Smoking is risky. But frankly, so is bicycling, driving in a car and eating sugary snacks. Our understanding of how risky, however, is hugely important, yet many of us struggle to wrap our minds around risk.
Now, new research from Stanford points out that our misperceptions about risk may be part of the reason that more than 20 percent of Americans continue to smoke.
"At first blush, this assertion [about risk] may seem patently implausible," the study authors admit, acknowledging the onslaught of public health and education efforts in past decades.
Yet a misperception of risk is exactly what the researchers, led by social psychologist Jon Krosnick, PhD, and political economist Neil Malhotra, PhD, found when they examined what smokers and non-smokers think about their perception of the chances of getting lung cancer. The findings appear in PLOS ONE.
In short, many of us, smokers and non-smokers, underestimate the effects of relative risk, but overestimate the effect of absolute risk. Relative risk compares the risk between groups. For example, stated in terms of relative risk, a smoker is seven times more likely to die of lung cancer than a non-smoker. In absolute risk terms, a smoker has a 3 percent overall chance of dying of lung cancer compared to a non-smokers' .4 percent chance.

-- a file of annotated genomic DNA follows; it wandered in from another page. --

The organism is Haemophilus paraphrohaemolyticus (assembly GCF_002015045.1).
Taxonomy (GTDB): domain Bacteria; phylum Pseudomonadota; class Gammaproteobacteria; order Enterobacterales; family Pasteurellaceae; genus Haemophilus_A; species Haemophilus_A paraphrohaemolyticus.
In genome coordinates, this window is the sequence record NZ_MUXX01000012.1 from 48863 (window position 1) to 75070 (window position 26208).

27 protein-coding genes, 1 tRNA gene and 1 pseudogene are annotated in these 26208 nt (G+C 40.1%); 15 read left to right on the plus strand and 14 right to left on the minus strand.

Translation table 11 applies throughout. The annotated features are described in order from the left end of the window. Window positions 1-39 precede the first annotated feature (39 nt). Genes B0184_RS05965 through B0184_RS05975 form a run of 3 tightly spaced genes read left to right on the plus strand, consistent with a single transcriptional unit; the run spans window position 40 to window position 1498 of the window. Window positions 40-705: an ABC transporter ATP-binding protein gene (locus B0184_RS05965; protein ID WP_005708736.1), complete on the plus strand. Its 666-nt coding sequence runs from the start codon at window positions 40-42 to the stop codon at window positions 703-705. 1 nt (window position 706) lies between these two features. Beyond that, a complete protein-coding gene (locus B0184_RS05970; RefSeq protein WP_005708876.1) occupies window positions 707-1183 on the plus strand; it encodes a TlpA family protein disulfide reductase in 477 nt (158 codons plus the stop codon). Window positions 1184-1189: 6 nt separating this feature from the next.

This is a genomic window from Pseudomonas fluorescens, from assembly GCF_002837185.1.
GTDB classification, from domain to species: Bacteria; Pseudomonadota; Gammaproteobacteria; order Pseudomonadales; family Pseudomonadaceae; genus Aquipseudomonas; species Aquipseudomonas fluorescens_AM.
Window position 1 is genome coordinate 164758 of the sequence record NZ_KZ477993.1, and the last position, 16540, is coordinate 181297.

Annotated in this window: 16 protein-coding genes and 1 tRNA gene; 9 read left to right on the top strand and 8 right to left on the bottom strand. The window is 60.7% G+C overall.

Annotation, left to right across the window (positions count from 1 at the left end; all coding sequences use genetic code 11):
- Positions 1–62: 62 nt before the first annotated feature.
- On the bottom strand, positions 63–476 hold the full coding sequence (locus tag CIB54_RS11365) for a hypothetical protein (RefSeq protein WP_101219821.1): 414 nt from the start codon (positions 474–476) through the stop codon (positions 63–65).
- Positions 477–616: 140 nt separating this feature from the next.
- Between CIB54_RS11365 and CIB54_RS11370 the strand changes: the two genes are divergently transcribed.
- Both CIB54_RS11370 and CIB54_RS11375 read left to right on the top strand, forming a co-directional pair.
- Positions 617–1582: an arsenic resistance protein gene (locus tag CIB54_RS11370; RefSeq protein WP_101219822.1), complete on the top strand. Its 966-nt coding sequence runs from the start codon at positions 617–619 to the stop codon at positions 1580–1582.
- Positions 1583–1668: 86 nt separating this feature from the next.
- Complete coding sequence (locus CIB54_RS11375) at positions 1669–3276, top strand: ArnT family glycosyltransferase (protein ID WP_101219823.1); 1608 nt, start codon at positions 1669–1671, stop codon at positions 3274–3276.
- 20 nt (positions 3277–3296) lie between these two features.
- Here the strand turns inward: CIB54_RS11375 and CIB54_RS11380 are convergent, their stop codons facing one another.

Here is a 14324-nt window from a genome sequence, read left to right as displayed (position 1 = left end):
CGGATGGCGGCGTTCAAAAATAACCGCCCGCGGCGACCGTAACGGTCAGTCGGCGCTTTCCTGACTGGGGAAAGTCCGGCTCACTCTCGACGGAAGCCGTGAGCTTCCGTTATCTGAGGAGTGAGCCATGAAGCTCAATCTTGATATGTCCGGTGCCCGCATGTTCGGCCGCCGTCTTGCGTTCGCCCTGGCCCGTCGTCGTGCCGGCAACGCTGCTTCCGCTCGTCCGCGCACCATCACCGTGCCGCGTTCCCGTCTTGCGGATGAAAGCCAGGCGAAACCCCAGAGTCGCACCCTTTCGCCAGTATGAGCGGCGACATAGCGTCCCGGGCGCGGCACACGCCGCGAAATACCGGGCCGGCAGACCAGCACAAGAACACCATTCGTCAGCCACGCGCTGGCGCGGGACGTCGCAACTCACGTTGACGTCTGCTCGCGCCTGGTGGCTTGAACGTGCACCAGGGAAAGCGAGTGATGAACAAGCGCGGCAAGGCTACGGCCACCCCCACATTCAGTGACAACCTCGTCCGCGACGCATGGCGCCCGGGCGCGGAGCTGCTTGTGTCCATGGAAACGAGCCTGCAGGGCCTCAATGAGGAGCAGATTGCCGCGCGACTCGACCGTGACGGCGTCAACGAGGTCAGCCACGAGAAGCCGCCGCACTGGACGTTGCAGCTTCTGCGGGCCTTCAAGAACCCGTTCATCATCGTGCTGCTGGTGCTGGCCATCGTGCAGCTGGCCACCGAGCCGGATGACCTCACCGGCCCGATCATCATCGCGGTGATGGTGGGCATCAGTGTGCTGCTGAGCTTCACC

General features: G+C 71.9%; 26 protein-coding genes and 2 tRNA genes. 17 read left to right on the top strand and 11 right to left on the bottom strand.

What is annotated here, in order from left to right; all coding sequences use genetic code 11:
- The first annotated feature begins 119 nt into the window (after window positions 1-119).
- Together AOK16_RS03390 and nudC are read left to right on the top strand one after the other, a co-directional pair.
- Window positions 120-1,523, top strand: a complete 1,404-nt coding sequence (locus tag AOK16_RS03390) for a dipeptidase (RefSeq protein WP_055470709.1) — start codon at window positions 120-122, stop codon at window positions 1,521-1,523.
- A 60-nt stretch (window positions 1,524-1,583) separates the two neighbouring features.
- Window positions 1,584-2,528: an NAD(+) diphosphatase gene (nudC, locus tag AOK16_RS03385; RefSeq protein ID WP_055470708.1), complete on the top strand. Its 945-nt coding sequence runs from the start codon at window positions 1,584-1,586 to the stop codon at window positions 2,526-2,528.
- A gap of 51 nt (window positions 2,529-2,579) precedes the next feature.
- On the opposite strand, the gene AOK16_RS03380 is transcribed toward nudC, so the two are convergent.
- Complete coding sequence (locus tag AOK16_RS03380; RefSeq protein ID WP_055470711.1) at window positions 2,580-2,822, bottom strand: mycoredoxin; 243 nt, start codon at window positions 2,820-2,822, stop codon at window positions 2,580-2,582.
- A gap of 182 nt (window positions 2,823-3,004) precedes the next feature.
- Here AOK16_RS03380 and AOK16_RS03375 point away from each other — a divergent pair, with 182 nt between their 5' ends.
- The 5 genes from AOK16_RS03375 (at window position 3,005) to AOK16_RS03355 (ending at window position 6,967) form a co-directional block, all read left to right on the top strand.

Many past studies have focused on perceptions of absolute risk. Yet we actually think about relative risk, said Krosnick in a Stanford news release. And more accurate perceptions of relative risk could trigger people to stop smoking, the researchers believe.
"Telling people how many times that a person's chances of getting lung cancer increase due to smoking may help the public make more informed choices," Krosnick said.
For example, relative risk warnings are being used in Australia, containing messages such as "Tobacco smoking causes more than four times the number of deaths caused by car accidents."
"Since Americans underestimate the relative risk, it indicates some regulation of the industry is in order," Malhotra said in the release.
Previously: E-cigarette brands make unvalidated claims their product helps people quit smoking, Bringing an end to smoking and Quitting smoking: Best drug differs for men and women
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